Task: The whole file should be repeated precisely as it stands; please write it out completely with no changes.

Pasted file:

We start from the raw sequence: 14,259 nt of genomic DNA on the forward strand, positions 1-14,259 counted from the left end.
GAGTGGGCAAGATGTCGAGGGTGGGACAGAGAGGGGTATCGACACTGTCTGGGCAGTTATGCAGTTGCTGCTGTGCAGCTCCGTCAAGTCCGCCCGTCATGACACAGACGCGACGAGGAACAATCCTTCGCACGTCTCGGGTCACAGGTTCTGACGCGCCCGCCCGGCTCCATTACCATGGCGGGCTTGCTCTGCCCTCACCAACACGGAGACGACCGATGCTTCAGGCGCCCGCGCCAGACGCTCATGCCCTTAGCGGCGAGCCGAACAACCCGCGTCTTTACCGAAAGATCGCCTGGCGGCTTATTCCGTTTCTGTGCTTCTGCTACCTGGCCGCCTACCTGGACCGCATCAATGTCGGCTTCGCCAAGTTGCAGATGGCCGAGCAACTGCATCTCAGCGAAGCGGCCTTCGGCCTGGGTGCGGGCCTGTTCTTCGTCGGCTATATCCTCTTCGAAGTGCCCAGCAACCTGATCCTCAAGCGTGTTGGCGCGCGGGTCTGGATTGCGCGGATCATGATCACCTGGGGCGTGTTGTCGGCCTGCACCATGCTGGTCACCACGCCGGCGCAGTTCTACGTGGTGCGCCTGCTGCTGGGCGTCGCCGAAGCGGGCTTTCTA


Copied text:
We start from the raw sequence: 14,259 nt of genomic DNA on the forward strand, positions 1-14,259 counted from the left end.
GAGTGGGCAAGATGTCGAGGGTGGGACAGAGAGGGGTATCGACACTGTCTGGGCAGTTATGCAGTTGCTGCTGTGCAGCTCCGTCAAGTCCGCCCGTCATGACACAGACGCGACGAGGAACAATCCTTCGCACGTCTCGGGTCACAGGTTCTGACGCGCCCGCCCGGCTCCATTACCATGGCGGGCTTGCTCTGCCCTCACCAACACGGAGACGACCGATGCTTCAGGCGCCCGCGCCAGACGCTCATGCCCTTAGCGGCGAGCCGAACAACCCGCGTCTTTACCGAAAGATCGCCTGGCGGCTTATTCCGTTTCTGTGCTTCTGCTACCTGGCCGCCTACCTGGACCGCATCAATGTCGGCTTCGCCAAGTTGCAGATGGCCGAGCAACTGCATCTCAGCGAAGCGGCCTTCGGCCTGGGTGCGGGCCTGTTCTTCGTCGGCTATATCCTCTTCGAAGTGCCCAGCAACCTGATCCTCAAGCGTGTTGGCGCGCGGGTCTGGATTGCGCGGATCATGATCACCTGGGGCGTGTTGTCGGCCTGCACCATGCTGGTCACCACGCCGGCGCAGTTCTACGTGGTGCGCCTGCTGCTGGGCGTCGCCGAAGCGGGCTTTCTA